However, in a lovely, poetic but perhaps surprising turn, the psalmist also prays that God will rejoice in God’s works. This offers those who preach and teach Psalm 104 a chance to reflect with hearers on how often they think of God as rejoicing. God’s children sometimes think of God as punishing and forgiving, as being angry and loving. However, they may not often think of God as rejoicing or delighting in things. Yet the psalmist invites worshipers to think of God’s care for what God makes not as drudgery, but as something God enjoys. So perhaps, as Brown notes, God’s children’s own care for creation is something not to be just endured, but enjoyed as we celebrate the abundance with which God fills God’s works.
The Revised Common Lectionary offers Psalm 104’s preachers and teachers the opportunity to skip verse 35a’s troubling words. Yet that verse offers an opportunity for those who teach about the psalm to explore just how it fits into the rest of the psalm. The psalmist prays, apparently harshly, that sinners will vanish from the earth and that the wicked will no longer exist.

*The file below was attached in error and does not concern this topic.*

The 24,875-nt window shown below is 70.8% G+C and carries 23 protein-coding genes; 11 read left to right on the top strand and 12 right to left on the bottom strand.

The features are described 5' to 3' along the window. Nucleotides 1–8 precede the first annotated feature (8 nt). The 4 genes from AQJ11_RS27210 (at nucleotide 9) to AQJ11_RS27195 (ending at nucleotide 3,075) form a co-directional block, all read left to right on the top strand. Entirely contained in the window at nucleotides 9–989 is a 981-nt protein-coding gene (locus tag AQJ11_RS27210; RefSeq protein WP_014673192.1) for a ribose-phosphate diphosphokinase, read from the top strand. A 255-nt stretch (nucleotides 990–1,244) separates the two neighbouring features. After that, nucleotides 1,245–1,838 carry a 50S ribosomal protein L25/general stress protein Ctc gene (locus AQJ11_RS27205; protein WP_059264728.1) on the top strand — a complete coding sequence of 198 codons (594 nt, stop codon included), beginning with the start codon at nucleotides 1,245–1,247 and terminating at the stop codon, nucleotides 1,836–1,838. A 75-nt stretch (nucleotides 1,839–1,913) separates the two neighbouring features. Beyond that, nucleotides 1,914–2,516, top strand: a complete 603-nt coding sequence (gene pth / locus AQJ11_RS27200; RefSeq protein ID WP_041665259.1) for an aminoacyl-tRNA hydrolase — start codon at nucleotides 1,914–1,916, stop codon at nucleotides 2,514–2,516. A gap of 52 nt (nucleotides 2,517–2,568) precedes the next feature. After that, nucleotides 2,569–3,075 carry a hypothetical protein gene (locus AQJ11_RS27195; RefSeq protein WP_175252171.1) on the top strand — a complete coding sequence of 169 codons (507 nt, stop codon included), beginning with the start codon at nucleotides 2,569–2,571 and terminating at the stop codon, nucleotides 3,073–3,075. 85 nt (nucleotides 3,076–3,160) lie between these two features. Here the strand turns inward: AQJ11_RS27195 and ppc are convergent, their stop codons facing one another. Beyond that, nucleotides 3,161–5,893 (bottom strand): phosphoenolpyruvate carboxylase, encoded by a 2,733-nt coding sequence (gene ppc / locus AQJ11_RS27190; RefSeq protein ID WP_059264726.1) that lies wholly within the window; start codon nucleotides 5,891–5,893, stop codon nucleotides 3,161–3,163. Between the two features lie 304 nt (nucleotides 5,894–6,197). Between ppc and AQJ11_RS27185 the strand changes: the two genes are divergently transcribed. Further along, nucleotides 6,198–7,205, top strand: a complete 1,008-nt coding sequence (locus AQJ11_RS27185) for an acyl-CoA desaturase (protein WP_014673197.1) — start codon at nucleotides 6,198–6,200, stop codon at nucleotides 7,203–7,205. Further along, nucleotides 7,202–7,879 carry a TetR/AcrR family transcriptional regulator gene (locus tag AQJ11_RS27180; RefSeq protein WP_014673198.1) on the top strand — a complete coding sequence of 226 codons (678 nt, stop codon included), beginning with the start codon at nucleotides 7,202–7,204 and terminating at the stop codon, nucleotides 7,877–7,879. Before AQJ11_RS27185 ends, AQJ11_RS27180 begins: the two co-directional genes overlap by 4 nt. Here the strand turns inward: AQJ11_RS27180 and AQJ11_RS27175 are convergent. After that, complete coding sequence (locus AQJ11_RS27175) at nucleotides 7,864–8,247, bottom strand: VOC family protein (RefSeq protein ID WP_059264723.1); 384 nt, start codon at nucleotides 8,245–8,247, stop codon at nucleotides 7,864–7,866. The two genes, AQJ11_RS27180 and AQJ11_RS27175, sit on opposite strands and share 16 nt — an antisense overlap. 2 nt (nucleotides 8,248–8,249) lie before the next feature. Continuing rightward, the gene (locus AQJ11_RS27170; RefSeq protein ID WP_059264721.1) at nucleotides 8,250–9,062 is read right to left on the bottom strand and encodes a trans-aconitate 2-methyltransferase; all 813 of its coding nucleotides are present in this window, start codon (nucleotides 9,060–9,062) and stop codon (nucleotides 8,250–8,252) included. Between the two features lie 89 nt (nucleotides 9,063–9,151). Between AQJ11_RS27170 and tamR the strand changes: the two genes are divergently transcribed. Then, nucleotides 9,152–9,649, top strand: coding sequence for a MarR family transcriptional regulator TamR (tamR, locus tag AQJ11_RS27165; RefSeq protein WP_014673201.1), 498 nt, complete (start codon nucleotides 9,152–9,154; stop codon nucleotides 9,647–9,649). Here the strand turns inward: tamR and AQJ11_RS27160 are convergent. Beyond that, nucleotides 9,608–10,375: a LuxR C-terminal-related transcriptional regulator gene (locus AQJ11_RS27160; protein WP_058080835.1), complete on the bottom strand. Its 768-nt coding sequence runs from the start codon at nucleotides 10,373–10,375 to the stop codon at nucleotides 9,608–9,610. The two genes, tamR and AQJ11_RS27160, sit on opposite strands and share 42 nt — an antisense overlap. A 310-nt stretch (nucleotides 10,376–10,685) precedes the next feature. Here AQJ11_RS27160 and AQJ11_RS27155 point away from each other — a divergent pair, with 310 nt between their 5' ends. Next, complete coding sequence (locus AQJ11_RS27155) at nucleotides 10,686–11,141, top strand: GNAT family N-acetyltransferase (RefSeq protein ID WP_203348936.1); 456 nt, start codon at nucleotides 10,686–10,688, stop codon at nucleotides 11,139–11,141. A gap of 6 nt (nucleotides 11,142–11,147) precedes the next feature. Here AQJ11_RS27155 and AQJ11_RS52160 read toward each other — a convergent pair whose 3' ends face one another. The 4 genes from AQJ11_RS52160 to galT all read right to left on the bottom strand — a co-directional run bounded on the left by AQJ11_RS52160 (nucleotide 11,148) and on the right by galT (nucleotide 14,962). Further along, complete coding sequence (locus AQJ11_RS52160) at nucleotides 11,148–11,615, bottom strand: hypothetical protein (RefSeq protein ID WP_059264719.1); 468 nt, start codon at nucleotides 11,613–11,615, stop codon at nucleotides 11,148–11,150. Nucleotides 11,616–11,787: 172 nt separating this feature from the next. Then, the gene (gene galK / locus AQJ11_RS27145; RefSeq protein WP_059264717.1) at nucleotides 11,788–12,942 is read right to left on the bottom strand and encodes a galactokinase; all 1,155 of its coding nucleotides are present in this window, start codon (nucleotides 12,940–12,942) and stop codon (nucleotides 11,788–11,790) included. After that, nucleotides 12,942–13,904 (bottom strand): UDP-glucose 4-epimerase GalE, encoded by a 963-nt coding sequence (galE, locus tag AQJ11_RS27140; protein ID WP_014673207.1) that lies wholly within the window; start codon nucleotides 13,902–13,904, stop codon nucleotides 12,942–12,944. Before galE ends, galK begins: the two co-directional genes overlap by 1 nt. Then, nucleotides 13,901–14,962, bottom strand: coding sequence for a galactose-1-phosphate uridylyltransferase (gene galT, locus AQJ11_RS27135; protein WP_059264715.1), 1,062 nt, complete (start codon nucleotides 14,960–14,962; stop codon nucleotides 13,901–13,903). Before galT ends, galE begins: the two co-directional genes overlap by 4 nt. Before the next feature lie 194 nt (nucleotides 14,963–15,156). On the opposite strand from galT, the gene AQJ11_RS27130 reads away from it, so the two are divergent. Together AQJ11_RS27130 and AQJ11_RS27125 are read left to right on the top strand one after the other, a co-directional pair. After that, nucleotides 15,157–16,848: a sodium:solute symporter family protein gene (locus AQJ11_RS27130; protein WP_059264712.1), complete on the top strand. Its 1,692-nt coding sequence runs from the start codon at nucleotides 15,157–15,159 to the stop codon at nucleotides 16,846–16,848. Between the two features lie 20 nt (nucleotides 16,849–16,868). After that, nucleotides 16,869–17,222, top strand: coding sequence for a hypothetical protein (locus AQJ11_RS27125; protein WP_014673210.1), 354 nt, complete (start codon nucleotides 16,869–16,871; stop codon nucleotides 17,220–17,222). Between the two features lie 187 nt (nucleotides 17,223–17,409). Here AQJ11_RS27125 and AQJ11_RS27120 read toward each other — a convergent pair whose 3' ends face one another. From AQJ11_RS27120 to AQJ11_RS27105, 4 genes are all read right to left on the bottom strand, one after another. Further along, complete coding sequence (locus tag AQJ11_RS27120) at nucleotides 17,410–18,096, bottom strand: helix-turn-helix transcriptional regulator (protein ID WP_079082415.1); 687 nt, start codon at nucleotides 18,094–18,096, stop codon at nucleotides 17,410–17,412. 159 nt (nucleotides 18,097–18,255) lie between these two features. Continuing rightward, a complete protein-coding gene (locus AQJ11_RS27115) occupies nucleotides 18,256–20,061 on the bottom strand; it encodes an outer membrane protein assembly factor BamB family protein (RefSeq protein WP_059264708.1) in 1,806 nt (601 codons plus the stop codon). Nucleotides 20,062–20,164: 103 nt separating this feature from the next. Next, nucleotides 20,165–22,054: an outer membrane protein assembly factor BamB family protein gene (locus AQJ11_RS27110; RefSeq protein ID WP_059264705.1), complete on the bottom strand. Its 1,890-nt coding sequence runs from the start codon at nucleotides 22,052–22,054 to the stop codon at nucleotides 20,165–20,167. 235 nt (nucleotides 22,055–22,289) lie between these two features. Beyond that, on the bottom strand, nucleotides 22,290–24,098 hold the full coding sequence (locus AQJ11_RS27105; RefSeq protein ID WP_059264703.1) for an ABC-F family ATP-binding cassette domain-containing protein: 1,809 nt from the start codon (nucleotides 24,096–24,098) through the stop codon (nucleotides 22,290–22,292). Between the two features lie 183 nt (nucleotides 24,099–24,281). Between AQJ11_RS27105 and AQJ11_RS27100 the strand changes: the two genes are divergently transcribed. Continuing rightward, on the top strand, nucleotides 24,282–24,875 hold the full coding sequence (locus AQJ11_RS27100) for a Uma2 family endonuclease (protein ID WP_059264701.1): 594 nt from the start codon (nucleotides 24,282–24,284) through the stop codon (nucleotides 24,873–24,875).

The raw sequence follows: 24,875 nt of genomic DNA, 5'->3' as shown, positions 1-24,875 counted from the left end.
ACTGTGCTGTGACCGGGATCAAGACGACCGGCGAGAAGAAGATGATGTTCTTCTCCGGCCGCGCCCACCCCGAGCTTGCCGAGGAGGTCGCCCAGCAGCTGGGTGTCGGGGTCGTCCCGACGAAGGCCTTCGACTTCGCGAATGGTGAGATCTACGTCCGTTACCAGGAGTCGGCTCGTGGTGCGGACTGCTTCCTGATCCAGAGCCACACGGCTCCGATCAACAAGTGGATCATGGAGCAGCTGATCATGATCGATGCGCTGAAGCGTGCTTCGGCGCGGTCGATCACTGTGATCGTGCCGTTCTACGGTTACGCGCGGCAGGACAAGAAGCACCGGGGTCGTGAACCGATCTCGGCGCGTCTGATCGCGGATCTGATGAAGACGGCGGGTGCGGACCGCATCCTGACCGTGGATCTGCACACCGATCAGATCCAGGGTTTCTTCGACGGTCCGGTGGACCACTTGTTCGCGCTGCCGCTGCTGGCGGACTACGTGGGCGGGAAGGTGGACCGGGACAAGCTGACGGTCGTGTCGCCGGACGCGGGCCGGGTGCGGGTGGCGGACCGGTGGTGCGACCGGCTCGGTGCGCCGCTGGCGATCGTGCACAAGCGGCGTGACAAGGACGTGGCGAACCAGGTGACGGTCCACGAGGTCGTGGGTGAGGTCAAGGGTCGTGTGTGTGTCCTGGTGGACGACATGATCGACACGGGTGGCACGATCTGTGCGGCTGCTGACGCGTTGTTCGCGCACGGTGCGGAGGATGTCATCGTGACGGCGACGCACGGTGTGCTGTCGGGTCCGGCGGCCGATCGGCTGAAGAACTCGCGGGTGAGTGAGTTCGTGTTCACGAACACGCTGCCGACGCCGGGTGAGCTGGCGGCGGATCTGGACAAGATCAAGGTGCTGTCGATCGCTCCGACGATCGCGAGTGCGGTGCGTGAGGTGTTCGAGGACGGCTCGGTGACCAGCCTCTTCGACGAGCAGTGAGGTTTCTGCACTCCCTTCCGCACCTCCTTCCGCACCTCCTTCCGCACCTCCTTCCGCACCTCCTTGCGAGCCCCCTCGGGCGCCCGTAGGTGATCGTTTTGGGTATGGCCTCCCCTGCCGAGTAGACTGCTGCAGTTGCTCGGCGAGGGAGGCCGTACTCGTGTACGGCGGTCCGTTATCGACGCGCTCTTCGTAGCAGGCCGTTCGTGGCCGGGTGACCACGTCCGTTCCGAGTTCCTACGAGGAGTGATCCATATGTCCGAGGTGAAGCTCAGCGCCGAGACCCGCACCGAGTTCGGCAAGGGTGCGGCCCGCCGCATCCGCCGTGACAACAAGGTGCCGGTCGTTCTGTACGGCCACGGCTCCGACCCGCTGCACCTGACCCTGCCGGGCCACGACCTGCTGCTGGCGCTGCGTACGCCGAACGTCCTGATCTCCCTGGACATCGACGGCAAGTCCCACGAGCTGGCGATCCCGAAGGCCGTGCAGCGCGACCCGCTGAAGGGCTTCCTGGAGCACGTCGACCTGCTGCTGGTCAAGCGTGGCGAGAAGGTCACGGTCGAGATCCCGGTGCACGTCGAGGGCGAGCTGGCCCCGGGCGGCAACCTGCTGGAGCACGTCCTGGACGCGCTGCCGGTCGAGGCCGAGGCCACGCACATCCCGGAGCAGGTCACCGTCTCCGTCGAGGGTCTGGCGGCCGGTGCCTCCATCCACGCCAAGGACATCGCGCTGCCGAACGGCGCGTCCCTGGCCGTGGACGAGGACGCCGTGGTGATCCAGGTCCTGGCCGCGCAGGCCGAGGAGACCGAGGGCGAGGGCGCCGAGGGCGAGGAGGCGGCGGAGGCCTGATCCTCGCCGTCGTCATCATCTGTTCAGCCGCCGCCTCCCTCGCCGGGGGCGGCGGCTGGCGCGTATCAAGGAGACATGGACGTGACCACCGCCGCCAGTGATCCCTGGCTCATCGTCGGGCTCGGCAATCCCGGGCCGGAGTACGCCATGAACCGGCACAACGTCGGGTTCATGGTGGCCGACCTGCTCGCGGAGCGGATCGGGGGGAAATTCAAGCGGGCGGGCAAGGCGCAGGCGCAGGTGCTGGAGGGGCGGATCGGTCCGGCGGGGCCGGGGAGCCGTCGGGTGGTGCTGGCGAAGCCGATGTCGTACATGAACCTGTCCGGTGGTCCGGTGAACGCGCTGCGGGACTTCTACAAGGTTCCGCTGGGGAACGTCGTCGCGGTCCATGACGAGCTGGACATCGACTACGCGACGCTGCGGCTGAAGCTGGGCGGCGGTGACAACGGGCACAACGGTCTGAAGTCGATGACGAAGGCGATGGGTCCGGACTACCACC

It may seem difficult to reconcile this prayer with the majestic and lyric hymn that is Psalm 104. It may be helpful, however, to remember that the wicked and sinners mar that for which God cares so deeply, God’s creation and creatures. After all, Psalm 104’s creational chaos comes not from mythical beasts like the leviathan, but from “human” monsters. What’s more, one might interpret verse 35a’s plea not as a prayer for sinners’ obliteration, but for their repentance and regeneration. After all, were the wicked and sinners to join God’s creation and creatures in recognizing their complete dependence on their Creator and Sustainer, God’s whole creation would join together to sing to the Lord as long as it lasts.
Few activities are more pleasant than feeding birds. The late Jane Kenyon wrote a lovely poem describing that activity that she entitled, “At the Feeder.” It delightfully capture’s birds’ dependence for their provision and hints at the delight God takes in generously feeding God’s creatures.
“First the Chickadees take/ their share, then fly/ to the bittersweet vine, / where they crack open their seeds, / excited, like poets/opening the day’s mail.
And the evening Grosbeaks — / those large and prosperous/ finches – resemble skiers/, with the latest equipment, bright/ yellow goggles on their faces.